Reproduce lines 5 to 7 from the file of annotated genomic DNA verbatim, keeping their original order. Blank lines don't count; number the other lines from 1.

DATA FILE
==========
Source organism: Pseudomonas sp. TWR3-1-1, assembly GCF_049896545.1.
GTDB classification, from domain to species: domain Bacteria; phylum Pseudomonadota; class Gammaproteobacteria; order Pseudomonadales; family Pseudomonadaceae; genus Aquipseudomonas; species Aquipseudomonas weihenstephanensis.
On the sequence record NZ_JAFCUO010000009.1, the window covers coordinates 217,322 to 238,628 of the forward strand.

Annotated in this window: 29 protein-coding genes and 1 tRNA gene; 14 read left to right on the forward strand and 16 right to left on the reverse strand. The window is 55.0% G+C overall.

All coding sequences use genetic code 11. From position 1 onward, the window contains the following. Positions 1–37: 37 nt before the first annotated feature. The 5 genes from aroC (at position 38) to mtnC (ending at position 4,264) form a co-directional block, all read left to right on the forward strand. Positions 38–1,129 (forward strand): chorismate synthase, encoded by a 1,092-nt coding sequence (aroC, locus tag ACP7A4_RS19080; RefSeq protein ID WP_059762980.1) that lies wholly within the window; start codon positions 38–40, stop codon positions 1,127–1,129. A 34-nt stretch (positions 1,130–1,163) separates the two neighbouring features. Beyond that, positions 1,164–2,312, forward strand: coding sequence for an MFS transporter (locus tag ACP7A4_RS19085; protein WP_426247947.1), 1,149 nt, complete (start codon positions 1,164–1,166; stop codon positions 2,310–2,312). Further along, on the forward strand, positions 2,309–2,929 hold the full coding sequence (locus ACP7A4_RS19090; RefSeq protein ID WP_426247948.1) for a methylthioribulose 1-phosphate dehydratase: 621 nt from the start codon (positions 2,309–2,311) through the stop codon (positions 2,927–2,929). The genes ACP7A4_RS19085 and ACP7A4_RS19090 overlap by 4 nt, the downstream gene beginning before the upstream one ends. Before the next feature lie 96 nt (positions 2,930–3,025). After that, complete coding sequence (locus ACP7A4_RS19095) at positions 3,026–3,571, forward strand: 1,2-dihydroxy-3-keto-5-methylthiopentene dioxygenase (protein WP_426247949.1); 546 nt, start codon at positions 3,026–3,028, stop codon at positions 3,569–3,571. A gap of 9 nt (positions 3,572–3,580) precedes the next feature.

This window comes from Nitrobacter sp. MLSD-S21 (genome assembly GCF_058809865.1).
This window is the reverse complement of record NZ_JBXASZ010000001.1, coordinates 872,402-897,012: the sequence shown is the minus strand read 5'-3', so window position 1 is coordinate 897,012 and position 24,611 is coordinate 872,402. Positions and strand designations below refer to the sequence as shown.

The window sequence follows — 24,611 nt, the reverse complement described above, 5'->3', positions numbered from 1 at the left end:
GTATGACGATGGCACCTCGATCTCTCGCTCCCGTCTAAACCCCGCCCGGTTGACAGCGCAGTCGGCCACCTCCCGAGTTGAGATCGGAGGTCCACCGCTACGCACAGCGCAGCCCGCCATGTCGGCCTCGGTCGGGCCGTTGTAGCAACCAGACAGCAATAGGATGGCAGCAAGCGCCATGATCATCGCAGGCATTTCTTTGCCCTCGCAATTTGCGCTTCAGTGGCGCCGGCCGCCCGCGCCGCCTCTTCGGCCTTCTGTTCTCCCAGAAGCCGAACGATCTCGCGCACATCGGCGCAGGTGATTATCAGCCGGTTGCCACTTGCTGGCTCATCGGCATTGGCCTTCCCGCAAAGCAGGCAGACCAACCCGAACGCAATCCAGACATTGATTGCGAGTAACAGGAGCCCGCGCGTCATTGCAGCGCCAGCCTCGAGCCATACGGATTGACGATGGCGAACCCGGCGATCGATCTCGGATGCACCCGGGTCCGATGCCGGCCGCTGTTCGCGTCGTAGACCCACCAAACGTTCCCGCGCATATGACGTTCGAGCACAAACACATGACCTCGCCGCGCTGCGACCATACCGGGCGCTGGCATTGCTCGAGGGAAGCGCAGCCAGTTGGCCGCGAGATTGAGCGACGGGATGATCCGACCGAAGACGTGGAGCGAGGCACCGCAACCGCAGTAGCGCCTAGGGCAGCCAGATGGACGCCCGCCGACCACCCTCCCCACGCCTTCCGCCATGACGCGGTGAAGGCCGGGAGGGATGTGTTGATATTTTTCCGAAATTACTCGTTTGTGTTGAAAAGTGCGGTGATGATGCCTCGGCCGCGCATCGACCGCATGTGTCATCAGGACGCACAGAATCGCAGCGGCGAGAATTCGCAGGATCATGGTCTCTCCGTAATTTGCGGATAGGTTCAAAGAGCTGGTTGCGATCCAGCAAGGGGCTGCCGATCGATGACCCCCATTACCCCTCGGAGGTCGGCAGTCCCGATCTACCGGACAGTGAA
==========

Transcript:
All coding sequences use genetic code 11. From position 1 onward, the window contains the following. Positions 1–37: 37 nt before the first annotated feature. The 5 genes from aroC (at position 38) to mtnC (ending at position 4,264) form a co-directional block, all read left to right on the forward strand. Positions 38–1,129 (forward strand): chorismate synthase, encoded by a 1,092-nt coding sequence (aroC, locus tag ACP7A4_RS19080; RefSeq protein ID WP_059762980.1) that lies wholly within the window; start codon positions 38–40, stop codon positions 1,127–1,129. A 34-nt stretch (positions 1,130–1,163) separates the two neighbouring features. Beyond that, positions 1,164–2,312, forward strand: coding sequence for an MFS transporter (locus tag ACP7A4_RS19085; protein WP_426247947.1), 1,149 nt, complete (start codon positions 1,164–1,166; stop codon positions 2,310–2,312). Further along, on the forward strand, positions 2,309–2,929 hold the full coding sequence (locus ACP7A4_RS19090; RefSeq protein ID WP_426247948.1) for a methylthioribulose 1-phosphate dehydratase: 621 nt from the start codon (positions 2,309–2,311) through the stop codon (positions 2,927–2,929). The genes ACP7A4_RS19085 and ACP7A4_RS19090 overlap by 4 nt, the downstream gene beginning before the upstream one ends. Before the next feature lie 96 nt (positions 2,930–3,025). After that, complete coding sequence (locus ACP7A4_RS19095) at positions 3,026–3,571, forward strand: 1,2-dihydroxy-3-keto-5-methylthiopentene dioxygenase (protein WP_426247949.1); 546 nt, start codon at positions 3,026–3,028, stop codon at positions 3,569–3,571. A gap of 9 nt (positions 3,572–3,580) precedes the next feature.

This window comes from Nitrobacter sp. MLSD-S21 (genome assembly GCF_058809865.1).
This window is the reverse complement of record NZ_JBXASZ010000001.1, coordinates 872,402-897,012: the sequence shown is the minus strand read 5'-3', so window position 1 is coordinate 897,012 and position 24,611 is coordinate 872,402. Positions and strand designations below refer to the sequence as shown.